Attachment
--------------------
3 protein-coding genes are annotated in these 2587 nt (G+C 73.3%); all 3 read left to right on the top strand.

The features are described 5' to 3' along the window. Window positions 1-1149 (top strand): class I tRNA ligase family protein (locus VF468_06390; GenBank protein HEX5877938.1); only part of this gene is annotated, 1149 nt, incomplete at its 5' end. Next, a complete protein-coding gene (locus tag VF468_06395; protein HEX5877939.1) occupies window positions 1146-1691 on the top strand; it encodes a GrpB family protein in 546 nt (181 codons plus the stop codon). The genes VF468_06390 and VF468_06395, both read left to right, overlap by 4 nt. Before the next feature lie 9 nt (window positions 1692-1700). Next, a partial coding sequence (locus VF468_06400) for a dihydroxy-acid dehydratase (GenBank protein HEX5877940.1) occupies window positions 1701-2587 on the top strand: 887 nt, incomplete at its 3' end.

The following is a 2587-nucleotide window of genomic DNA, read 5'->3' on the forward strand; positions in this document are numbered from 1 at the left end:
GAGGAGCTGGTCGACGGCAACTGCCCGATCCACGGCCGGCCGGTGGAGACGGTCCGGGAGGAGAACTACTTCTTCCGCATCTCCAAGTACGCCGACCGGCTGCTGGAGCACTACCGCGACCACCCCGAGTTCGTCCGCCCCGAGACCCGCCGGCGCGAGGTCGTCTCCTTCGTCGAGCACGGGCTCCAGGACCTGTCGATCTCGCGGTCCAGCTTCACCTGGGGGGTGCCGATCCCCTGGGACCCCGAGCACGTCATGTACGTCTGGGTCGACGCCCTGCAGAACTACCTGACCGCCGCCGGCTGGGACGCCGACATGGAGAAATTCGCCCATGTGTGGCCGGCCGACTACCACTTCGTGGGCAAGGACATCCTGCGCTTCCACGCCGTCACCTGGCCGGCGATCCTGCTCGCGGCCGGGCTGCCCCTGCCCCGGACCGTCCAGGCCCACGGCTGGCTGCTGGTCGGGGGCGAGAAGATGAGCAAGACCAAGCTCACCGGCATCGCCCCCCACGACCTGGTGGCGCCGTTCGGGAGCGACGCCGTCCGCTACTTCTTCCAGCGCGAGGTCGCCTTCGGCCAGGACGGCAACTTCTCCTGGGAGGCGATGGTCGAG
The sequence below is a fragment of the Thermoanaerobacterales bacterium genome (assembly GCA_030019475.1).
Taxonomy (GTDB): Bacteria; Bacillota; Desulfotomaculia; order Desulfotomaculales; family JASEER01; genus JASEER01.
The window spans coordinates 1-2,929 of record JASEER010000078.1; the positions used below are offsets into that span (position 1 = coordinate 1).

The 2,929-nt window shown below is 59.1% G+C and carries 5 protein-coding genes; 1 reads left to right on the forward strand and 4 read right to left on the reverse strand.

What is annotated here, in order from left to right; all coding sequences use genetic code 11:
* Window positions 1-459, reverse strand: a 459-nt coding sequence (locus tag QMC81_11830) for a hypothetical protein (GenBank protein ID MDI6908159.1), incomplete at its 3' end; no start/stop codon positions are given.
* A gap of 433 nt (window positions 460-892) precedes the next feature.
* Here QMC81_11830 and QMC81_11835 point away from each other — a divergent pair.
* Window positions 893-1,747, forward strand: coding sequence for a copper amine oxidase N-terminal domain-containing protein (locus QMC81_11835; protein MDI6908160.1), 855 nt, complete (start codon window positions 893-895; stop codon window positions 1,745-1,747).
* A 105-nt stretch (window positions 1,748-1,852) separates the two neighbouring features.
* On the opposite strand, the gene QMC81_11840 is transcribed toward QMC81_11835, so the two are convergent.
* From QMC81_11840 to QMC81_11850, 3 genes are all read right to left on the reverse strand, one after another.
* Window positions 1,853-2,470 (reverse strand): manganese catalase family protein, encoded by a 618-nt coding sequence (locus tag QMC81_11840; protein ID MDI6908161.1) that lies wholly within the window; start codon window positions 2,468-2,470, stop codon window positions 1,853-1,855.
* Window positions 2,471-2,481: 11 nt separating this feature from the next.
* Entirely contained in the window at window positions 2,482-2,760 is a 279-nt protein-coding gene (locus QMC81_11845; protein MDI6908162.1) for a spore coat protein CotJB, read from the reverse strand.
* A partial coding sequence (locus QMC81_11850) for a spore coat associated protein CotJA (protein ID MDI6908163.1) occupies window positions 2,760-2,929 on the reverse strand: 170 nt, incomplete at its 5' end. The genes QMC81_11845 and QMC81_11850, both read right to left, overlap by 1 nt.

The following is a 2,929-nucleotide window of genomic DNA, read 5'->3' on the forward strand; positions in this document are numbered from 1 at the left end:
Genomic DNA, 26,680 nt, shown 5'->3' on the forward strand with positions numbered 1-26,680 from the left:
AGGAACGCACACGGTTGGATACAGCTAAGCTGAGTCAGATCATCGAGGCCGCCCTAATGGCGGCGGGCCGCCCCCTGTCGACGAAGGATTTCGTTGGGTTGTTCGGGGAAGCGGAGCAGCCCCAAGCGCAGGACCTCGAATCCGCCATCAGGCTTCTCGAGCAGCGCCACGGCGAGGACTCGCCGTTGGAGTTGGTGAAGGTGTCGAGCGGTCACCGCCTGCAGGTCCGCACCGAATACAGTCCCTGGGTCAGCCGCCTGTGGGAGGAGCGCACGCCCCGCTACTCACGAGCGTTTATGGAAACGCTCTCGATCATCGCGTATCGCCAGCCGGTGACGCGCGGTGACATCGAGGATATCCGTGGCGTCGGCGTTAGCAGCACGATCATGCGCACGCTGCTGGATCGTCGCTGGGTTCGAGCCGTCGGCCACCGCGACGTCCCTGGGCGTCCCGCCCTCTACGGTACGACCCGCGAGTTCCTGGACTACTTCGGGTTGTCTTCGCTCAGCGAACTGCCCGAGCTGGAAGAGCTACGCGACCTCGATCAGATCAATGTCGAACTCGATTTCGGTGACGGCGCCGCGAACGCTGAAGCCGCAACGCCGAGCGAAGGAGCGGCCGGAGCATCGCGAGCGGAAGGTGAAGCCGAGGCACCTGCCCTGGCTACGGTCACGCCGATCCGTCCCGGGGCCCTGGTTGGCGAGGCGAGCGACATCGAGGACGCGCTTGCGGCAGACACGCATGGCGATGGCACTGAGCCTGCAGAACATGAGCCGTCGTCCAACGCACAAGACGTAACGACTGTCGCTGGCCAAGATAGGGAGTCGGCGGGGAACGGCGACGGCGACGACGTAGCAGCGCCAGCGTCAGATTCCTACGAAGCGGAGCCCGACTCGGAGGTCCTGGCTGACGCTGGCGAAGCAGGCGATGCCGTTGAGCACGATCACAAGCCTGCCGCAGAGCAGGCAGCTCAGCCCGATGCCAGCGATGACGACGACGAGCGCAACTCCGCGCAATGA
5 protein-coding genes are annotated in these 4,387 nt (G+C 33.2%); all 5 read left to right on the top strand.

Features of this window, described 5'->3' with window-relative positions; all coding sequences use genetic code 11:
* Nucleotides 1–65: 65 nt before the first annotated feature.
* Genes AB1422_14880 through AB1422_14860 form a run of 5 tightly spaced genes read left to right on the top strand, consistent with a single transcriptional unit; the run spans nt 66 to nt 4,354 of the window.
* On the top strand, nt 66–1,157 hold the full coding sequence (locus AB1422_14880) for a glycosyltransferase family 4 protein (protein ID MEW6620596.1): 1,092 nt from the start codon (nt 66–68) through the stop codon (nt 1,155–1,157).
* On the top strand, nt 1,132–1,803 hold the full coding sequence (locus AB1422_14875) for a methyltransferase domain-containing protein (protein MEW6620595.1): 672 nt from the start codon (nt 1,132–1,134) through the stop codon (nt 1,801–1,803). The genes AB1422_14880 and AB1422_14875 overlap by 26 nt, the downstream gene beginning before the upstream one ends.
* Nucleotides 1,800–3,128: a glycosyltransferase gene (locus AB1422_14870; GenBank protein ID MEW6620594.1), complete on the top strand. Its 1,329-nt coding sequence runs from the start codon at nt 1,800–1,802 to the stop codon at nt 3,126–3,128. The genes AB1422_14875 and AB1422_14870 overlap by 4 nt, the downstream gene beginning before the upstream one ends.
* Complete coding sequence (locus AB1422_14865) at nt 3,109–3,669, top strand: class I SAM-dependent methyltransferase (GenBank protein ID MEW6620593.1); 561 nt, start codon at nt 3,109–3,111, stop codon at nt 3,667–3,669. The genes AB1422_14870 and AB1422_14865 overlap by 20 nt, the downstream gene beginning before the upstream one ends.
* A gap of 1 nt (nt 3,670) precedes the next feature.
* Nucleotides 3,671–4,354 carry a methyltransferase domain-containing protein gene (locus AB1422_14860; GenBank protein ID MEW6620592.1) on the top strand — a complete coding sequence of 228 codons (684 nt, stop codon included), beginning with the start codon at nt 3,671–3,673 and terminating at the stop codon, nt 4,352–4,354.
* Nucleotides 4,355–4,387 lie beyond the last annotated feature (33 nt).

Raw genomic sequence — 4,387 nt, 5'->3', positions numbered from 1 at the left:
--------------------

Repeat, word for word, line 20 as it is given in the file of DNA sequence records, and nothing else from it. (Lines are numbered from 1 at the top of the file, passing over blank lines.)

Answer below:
* A partial coding sequence (locus QMC81_11850) for a spore coat associated protein CotJA (protein ID MDI6908163.1) occupies window positions 2,760-2,929 on the reverse strand: 170 nt, incomplete at its 5' end. The genes QMC81_11845 and QMC81_11850, both read right to left, overlap by 1 nt.